Choosing a ventilation system
If you’re sick of stale air and weeping windows, but don’t know where to start, we’re here to help. Follow these steps, in conjunction with using our database, to narrow your options and find the best ventilation system for your home.
Sort out heating and insulation
You should only opt for a ventilation system if you’ve installed floor and ceiling insulation (if possible) as well as a decent heat source. In living areas this should be a fixed, efficient source of warmth, such as a heat pump or wood burner. In smaller rooms, portable plug-in electric heaters are sufficient.
Tackle moisture at the source
Identify any sources of airborne moisture, such as bathrooms, then consider installing a shower dome or extractor fan. Also look at fitting a plastic moisture control sheet to stop rising damp, and check if water is pooling under the home from any blocked drains.
Time for a dedicated ventilation system?
If problems persist, you can opt for a mechanical ventilation system, but note these cost upwards of $2000 (installed). A dehumidifier is a cheaper stopgap solution, but will cost more to run than a ventilation system.
Positive or balanced pressure?
The first thing to consider when looking at ventilation systems is whether you should go for positive pressure or balanced pressure – don’t confuse either with heat transfer systems.
Ventilation systems filter the air coming from your roof space or the outdoors. There are a wide array of filter types, usually designated by a letter and a number (for example, G4). In general, “F” filters remove smaller particles than “G” filters, so will catch more dust and airborne bacteria. The higher the second number, the more effective the filter – for example, an F7 filter will catch more nasties than an F6 filter. Some manufacturers offer optional advanced filters: carbon filters can be good for removing odours from the air (for example, the smell of everyone blasting their wood burner on a cold winter day), while HEPA filters are claimed to be effective at removing allergens. We recommend going for the standard filter initially, and only adding a carbon or HEPA filter if you find you’re dealing with odours indoors or suffering from allergies.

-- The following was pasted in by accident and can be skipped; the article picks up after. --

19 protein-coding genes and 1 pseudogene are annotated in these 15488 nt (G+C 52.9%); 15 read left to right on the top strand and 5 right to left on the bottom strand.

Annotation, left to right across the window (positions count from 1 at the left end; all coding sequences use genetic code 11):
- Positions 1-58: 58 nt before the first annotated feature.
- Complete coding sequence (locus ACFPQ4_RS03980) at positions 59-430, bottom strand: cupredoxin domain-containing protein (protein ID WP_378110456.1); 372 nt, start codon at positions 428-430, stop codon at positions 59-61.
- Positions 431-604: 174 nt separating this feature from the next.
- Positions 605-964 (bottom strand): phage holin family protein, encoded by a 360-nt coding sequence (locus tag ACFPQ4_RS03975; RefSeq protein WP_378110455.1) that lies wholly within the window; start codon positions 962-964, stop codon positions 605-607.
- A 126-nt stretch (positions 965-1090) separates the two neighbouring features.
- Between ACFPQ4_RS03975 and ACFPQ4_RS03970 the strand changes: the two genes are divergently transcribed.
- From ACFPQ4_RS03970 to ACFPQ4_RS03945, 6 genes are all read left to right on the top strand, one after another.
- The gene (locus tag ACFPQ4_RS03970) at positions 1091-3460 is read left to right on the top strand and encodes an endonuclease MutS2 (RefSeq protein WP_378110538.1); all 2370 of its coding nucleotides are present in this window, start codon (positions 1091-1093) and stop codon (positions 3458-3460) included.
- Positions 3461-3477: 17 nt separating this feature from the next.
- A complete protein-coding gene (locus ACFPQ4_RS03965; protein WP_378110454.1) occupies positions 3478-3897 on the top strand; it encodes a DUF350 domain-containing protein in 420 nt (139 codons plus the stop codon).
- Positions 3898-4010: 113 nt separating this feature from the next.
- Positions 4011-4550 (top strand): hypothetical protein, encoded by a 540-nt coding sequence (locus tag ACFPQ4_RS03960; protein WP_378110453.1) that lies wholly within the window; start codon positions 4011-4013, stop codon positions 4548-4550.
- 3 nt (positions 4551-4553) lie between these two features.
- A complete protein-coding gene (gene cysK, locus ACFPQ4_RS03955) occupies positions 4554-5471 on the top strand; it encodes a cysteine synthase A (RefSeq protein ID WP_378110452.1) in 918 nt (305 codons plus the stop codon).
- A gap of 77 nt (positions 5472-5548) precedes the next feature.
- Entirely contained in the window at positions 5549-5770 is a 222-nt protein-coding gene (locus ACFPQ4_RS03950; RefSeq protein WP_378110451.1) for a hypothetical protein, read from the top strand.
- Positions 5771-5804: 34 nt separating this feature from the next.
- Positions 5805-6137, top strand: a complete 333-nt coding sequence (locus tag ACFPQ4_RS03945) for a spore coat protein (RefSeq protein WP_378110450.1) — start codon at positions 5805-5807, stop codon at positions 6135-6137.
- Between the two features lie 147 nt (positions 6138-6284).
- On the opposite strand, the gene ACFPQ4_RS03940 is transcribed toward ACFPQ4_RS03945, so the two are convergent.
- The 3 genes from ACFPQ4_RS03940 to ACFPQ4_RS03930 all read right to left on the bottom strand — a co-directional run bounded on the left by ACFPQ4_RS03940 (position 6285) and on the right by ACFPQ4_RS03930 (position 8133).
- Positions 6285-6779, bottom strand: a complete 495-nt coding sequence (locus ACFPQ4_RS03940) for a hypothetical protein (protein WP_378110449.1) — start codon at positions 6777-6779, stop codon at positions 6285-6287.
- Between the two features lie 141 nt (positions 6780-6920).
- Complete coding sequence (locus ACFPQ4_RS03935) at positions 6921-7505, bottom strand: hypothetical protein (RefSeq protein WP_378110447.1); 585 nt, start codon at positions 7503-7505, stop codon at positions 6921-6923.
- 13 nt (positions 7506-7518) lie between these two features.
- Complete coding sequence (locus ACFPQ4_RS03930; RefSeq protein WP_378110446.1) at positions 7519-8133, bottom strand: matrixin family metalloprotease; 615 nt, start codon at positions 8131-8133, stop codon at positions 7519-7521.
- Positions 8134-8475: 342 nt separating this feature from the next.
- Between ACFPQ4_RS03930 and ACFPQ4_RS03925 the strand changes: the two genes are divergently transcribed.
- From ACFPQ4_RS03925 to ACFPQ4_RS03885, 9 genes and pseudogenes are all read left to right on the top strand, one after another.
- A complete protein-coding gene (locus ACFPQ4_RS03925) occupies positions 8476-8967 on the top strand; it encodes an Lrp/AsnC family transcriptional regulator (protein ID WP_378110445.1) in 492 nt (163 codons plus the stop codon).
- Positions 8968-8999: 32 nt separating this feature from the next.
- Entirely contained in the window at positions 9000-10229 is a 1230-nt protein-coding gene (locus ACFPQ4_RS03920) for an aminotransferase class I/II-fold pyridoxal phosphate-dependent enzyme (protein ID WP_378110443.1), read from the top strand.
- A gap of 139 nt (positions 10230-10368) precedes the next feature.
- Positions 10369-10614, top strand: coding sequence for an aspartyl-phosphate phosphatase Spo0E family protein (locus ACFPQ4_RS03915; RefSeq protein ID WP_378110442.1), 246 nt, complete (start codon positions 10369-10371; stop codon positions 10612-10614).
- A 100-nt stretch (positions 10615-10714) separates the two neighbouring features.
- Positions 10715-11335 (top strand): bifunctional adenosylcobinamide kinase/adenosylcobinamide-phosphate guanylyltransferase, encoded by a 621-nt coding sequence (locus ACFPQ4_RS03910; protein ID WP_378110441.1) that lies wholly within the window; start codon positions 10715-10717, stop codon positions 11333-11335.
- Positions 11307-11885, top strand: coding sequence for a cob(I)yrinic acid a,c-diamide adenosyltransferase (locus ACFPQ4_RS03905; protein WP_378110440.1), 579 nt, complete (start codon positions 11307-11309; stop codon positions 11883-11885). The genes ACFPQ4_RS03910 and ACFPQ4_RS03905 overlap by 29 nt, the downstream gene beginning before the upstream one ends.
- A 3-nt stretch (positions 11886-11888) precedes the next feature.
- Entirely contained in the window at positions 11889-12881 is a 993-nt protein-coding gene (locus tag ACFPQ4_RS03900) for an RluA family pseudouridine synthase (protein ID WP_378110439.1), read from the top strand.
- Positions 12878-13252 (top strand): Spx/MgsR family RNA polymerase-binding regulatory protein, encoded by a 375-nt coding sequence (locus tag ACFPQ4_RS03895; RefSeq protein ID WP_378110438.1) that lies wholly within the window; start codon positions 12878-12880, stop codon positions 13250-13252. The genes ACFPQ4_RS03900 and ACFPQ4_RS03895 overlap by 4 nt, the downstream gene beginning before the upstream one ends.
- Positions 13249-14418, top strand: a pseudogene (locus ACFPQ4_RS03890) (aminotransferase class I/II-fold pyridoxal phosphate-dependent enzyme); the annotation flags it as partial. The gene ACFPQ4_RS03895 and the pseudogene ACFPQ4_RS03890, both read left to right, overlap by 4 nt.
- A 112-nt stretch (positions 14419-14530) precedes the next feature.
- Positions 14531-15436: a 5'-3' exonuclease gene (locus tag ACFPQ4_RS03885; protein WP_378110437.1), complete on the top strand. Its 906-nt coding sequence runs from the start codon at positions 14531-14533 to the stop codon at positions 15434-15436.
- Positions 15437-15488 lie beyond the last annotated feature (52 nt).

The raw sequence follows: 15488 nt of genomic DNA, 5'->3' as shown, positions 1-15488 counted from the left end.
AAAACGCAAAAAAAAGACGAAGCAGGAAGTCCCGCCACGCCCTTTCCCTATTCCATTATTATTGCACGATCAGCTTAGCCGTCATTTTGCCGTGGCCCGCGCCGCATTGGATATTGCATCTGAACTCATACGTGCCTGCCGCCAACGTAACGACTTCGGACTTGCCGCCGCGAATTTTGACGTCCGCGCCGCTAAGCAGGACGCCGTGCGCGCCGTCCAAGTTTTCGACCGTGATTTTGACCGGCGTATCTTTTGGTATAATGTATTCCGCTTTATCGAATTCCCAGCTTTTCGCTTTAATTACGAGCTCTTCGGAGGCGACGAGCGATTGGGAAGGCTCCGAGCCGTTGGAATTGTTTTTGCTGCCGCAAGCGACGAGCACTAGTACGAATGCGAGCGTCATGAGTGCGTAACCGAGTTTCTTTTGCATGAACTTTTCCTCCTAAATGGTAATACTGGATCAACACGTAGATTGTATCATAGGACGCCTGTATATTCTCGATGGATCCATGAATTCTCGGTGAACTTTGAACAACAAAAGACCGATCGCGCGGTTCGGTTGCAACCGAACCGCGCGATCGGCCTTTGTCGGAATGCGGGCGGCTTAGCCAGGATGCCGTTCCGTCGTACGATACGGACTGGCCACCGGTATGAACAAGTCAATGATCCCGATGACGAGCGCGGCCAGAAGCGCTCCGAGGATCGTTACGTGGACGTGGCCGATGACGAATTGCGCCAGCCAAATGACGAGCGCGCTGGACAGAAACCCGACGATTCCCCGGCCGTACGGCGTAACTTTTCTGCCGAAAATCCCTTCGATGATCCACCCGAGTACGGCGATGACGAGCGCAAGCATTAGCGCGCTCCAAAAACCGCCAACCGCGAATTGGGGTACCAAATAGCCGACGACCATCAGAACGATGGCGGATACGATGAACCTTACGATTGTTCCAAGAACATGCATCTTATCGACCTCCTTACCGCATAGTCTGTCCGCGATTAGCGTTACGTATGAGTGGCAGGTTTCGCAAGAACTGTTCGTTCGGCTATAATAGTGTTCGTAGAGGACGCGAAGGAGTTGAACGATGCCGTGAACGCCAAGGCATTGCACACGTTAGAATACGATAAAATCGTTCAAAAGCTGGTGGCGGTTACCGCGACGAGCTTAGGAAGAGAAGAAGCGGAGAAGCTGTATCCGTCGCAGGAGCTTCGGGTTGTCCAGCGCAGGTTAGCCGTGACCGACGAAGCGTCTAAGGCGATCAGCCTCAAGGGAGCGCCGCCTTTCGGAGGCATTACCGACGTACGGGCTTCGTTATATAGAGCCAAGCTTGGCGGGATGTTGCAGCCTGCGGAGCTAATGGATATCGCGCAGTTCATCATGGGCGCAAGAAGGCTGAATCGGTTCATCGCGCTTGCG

Optional heaters / summer cooling
Some systems offer the ability to add heaters to ducting, which can be useful for positive pressure systems if you’re concerned about cool air from the roof space reducing indoor temperatures. Summer cooling options, where the ventilation system introduces cooler air to the home, are available but can be expensive.
Winter condensation is a widespread problem. In winter we spend more time indoors, creating moisture from cooking, cleaning, washing and even breathing. When we're out of the house we leave it closed up for security.
Insulation adds to the problem. We trap the heat of living areas by keeping doors shut and using heavy curtains and carpets.
This all comes at a price. Warm air holds water better than cold air. Because it's sealed in, the moisture builds up then condenses on cold surfaces such as windows and walls.
The solution is simple – better ventilation. Making it happen is less simple.
If you're living in a draughty old Victorian villa, you shouldn't have too much of a problem with ventilation. But modern houses are much more airtight, so natural ventilation is minimal.
Extra heating is part of the solution, combined with water extraction near the sources. Rangehoods intercept steam from the kitchen; extractor fans are effective at drying out bathrooms. You could also consider a dehumidifier. While these can help control condensation, they’re expensive to run (up to $2.50 a day), often noisy, and must be run constantly. With a dehumidifier you are controlling the symptoms and not dealing with the problem. While not the ideal solution, dehumidifiers have their place.
An automatic ventilation system is a better way of controlling condensation. Whichever way you attack the problem, remember it's even more effective if the amount of water released into the air is reduced.